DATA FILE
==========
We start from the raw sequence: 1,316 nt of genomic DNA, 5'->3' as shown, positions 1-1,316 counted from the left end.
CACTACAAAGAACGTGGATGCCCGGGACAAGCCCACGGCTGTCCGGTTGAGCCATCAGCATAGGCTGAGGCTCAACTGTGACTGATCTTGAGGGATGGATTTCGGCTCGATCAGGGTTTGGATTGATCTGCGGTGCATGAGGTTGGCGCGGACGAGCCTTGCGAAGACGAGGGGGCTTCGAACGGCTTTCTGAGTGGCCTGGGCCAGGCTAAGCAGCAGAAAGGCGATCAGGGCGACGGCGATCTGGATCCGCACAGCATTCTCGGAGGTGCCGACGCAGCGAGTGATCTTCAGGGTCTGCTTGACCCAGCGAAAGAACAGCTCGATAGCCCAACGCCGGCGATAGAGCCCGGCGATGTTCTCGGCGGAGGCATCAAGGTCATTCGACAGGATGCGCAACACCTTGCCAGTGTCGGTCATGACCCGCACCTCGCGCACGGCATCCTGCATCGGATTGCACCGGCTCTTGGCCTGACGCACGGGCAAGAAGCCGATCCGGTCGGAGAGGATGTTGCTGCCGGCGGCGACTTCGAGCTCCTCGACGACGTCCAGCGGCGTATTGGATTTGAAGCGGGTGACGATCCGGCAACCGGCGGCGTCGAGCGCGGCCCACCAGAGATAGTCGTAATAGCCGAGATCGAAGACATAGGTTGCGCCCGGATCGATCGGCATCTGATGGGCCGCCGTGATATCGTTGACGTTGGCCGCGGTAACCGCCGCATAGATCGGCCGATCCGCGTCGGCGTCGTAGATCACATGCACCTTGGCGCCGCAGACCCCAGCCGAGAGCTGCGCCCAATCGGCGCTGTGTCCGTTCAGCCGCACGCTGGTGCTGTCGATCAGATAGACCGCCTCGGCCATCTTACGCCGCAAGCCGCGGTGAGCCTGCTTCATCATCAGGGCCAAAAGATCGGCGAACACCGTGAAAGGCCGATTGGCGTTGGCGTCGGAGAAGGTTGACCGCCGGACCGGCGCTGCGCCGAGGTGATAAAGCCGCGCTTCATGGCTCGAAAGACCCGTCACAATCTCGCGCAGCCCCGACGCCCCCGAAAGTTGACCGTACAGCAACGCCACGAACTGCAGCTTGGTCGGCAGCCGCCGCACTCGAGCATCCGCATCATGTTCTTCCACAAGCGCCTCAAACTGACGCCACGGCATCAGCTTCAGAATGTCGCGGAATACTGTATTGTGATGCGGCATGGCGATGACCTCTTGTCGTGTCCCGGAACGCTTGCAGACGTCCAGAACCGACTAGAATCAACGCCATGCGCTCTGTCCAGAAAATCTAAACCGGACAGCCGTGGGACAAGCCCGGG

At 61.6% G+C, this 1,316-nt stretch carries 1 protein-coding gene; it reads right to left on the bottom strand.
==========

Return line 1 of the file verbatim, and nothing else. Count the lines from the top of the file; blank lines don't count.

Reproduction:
We start from the raw sequence: 1,316 nt of genomic DNA, 5'->3' as shown, positions 1-1,316 counted from the left end.